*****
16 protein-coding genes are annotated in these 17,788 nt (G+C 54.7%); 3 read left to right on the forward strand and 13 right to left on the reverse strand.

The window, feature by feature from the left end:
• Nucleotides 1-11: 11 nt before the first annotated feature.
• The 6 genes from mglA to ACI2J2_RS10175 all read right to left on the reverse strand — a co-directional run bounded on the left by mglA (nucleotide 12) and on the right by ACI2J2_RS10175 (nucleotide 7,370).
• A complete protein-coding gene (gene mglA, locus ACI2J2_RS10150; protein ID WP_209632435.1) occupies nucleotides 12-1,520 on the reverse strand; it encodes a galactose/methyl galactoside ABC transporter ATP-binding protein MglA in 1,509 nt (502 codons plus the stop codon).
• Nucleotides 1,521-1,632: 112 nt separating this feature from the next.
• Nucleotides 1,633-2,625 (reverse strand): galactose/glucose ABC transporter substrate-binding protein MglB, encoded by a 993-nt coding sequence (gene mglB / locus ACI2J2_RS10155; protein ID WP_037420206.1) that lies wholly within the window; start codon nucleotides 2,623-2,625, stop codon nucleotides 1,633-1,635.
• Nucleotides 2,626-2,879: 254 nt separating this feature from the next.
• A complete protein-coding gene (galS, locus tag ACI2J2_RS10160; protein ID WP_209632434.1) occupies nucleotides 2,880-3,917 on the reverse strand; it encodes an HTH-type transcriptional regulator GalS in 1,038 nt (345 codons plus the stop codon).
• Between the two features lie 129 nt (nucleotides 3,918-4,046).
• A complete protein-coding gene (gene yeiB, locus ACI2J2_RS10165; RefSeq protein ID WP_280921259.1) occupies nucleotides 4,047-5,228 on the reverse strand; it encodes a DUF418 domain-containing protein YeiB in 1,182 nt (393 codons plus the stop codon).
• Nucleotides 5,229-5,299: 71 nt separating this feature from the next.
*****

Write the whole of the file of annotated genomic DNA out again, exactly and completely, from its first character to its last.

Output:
16 protein-coding genes are annotated in these 17,788 nt (G+C 54.7%); 3 read left to right on the forward strand and 13 right to left on the reverse strand.

The window, feature by feature from the left end:
• Nucleotides 1-11: 11 nt before the first annotated feature.
• The 6 genes from mglA to ACI2J2_RS10175 all read right to left on the reverse strand — a co-directional run bounded on the left by mglA (nucleotide 12) and on the right by ACI2J2_RS10175 (nucleotide 7,370).
• A complete protein-coding gene (gene mglA, locus ACI2J2_RS10150; protein ID WP_209632435.1) occupies nucleotides 12-1,520 on the reverse strand; it encodes a galactose/methyl galactoside ABC transporter ATP-binding protein MglA in 1,509 nt (502 codons plus the stop codon).
• Nucleotides 1,521-1,632: 112 nt separating this feature from the next.
• Nucleotides 1,633-2,625 (reverse strand): galactose/glucose ABC transporter substrate-binding protein MglB, encoded by a 993-nt coding sequence (gene mglB / locus ACI2J2_RS10155; protein ID WP_037420206.1) that lies wholly within the window; start codon nucleotides 2,623-2,625, stop codon nucleotides 1,633-1,635.
• Nucleotides 2,626-2,879: 254 nt separating this feature from the next.
• A complete protein-coding gene (galS, locus tag ACI2J2_RS10160; protein ID WP_209632434.1) occupies nucleotides 2,880-3,917 on the reverse strand; it encodes an HTH-type transcriptional regulator GalS in 1,038 nt (345 codons plus the stop codon).
• Between the two features lie 129 nt (nucleotides 3,918-4,046).
• A complete protein-coding gene (gene yeiB, locus ACI2J2_RS10165; RefSeq protein ID WP_280921259.1) occupies nucleotides 4,047-5,228 on the reverse strand; it encodes a DUF418 domain-containing protein YeiB in 1,182 nt (393 codons plus the stop codon).
• Nucleotides 5,229-5,299: 71 nt separating this feature from the next.